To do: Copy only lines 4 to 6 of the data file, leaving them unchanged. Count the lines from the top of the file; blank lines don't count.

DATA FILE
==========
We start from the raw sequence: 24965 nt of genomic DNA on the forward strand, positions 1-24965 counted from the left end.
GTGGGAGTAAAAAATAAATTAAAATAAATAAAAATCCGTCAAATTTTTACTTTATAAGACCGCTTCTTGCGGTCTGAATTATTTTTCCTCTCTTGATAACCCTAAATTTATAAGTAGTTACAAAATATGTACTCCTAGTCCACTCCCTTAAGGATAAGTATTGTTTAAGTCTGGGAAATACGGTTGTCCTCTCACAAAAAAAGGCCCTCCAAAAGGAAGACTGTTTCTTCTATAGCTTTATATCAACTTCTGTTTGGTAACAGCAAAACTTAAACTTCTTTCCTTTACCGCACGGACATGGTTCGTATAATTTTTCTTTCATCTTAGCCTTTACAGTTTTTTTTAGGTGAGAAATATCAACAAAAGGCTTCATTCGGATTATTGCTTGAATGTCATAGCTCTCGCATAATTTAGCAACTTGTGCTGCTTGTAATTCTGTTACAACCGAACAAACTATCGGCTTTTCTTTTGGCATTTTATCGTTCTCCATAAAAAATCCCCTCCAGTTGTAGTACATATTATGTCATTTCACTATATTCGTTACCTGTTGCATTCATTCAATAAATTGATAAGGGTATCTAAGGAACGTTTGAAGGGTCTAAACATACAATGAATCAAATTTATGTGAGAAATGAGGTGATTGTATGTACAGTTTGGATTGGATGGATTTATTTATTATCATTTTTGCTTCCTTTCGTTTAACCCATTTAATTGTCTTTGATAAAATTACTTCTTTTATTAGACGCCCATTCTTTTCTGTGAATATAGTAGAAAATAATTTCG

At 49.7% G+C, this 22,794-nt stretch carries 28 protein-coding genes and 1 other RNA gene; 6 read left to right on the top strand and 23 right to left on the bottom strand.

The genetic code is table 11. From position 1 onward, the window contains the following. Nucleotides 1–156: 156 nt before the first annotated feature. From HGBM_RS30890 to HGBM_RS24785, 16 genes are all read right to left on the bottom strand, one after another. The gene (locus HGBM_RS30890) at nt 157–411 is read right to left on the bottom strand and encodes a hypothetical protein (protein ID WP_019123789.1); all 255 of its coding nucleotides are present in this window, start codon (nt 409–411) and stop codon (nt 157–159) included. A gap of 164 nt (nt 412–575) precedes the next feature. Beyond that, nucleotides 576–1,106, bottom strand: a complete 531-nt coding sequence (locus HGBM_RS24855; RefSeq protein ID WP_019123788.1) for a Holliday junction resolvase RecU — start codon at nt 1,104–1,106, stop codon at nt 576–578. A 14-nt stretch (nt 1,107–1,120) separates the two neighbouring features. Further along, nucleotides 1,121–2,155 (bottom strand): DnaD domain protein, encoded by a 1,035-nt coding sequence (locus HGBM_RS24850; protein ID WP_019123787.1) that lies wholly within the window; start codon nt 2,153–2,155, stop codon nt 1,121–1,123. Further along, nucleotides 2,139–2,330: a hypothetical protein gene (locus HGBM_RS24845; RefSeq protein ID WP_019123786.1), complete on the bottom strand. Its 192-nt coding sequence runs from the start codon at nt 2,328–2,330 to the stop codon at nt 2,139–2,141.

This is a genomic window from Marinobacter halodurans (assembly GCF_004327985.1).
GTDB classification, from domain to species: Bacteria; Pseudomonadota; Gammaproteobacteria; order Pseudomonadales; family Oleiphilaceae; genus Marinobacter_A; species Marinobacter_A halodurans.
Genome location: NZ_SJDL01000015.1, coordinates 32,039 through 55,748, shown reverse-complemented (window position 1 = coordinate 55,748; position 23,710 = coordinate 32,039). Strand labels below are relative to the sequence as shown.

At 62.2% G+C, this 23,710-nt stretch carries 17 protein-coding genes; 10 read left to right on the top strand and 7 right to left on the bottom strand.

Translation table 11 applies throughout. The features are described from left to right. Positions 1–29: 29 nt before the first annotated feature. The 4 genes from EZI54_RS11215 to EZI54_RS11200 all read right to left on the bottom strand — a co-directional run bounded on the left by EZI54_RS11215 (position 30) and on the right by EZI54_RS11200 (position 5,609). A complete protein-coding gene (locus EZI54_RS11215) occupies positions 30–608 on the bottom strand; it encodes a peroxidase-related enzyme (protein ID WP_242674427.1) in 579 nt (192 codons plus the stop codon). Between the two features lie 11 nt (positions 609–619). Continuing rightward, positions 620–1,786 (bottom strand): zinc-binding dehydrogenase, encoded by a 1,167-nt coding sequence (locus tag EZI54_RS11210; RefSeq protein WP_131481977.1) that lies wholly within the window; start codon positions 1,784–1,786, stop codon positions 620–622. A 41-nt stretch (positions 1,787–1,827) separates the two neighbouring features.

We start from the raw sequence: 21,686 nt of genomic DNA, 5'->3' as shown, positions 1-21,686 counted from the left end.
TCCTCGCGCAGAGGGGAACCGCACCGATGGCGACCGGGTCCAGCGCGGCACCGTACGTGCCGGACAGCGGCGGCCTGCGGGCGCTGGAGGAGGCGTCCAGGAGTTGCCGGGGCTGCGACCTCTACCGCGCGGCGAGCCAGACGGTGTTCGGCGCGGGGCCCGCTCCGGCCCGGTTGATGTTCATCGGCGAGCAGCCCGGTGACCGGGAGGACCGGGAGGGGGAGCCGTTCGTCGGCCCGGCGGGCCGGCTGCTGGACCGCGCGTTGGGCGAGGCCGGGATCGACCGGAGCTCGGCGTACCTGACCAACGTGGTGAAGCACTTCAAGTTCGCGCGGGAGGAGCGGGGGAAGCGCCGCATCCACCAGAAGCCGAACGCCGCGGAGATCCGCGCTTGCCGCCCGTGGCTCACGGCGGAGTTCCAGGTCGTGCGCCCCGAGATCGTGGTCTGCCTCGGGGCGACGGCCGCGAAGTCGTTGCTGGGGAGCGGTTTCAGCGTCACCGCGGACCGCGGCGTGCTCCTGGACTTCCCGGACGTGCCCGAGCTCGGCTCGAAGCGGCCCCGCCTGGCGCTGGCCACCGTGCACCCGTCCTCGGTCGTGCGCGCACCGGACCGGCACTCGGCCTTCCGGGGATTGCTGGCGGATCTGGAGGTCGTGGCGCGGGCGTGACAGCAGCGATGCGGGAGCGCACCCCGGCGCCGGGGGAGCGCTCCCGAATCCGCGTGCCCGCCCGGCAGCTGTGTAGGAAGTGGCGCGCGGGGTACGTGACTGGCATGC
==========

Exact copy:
The genetic code is table 11. From position 1 onward, the window contains the following. Nucleotides 1–156: 156 nt before the first annotated feature. From HGBM_RS30890 to HGBM_RS24785, 16 genes are all read right to left on the bottom strand, one after another. The gene (locus HGBM_RS30890) at nt 157–411 is read right to left on the bottom strand and encodes a hypothetical protein (protein ID WP_019123789.1); all 255 of its coding nucleotides are present in this window, start codon (nt 409–411) and stop codon (nt 157–159) included. A gap of 164 nt (nt 412–575) precedes the next feature. Beyond that, nucleotides 576–1,106, bottom strand: a complete 531-nt coding sequence (locus HGBM_RS24855; RefSeq protein ID WP_019123788.1) for a Holliday junction resolvase RecU — start codon at nt 1,104–1,106, stop codon at nt 576–578. A 14-nt stretch (nt 1,107–1,120) separates the two neighbouring features. Further along, nucleotides 1,121–2,155 (bottom strand): DnaD domain protein, encoded by a 1,035-nt coding sequence (locus HGBM_RS24850; protein ID WP_019123787.1) that lies wholly within the window; start codon nt 2,153–2,155, stop codon nt 1,121–1,123. Further along, nucleotides 2,139–2,330: a hypothetical protein gene (locus HGBM_RS24845; RefSeq protein ID WP_019123786.1), complete on the bottom strand. Its 192-nt coding sequence runs from the start codon at nt 2,328–2,330 to the stop codon at nt 2,139–2,141.

This is a genomic window from Marinobacter halodurans (assembly GCF_004327985.1).
GTDB classification, from domain to species: Bacteria; Pseudomonadota; Gammaproteobacteria; order Pseudomonadales; family Oleiphilaceae; genus Marinobacter_A; species Marinobacter_A halodurans.